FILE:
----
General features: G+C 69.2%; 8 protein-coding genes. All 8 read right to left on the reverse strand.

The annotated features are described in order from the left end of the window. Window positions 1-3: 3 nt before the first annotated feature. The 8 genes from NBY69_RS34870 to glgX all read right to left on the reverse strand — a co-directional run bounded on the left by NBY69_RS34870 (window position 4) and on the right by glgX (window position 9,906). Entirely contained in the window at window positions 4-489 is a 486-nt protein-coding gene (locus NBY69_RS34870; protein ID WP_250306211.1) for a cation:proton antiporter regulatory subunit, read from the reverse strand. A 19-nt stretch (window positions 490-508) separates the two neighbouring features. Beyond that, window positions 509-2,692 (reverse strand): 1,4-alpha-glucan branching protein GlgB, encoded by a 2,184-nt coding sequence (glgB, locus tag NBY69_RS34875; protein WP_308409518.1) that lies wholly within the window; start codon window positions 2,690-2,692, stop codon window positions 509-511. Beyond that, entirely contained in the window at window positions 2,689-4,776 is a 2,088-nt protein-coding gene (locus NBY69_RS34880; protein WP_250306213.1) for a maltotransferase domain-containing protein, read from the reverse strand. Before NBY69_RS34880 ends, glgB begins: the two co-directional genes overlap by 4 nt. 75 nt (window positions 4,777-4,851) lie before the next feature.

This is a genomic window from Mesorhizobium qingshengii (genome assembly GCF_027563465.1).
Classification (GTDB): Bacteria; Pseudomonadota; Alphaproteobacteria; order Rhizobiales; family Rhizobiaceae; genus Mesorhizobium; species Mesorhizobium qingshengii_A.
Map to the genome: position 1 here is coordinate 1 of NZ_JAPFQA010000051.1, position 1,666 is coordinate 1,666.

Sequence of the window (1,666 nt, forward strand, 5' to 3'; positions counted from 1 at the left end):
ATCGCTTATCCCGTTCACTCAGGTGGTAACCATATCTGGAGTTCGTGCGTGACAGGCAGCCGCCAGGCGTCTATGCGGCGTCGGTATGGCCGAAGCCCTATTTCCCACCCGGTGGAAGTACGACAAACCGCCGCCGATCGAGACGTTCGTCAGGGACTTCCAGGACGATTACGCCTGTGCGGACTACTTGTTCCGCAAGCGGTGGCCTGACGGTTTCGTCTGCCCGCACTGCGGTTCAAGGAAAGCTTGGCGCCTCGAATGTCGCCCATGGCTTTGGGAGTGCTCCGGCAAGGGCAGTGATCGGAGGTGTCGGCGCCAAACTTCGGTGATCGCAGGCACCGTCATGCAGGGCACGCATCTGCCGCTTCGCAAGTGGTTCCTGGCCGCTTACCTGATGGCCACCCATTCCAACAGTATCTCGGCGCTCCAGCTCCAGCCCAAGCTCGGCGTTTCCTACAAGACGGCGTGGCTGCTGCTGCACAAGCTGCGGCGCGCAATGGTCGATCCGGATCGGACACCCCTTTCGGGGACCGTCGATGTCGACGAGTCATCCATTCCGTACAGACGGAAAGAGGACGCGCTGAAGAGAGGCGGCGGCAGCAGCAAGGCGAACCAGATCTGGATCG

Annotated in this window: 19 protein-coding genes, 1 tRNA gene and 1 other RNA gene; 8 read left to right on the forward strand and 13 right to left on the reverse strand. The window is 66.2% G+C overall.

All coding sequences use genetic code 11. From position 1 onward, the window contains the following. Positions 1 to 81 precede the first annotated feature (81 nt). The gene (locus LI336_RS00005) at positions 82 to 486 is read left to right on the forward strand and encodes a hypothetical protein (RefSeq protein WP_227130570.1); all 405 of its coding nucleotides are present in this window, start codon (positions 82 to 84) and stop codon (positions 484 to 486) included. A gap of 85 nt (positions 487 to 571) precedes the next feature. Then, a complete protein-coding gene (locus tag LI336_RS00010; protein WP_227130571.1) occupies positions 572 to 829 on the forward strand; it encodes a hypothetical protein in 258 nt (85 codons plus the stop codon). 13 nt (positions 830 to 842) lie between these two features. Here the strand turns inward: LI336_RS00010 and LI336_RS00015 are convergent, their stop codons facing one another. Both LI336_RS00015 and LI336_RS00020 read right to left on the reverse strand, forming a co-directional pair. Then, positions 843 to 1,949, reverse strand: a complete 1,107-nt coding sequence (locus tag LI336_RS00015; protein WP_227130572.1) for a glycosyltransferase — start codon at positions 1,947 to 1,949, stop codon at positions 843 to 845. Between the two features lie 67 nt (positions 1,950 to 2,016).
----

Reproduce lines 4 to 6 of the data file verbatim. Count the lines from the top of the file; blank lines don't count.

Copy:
Classification (GTDB): Bacteria; Pseudomonadota; Alphaproteobacteria; order Rhizobiales; family Rhizobiaceae; genus Mesorhizobium; species Mesorhizobium qingshengii_A.
Map to the genome: position 1 here is coordinate 1 of NZ_JAPFQA010000051.1, position 1,666 is coordinate 1,666.

Sequence of the window (1,666 nt, forward strand, 5' to 3'; positions counted from 1 at the left end):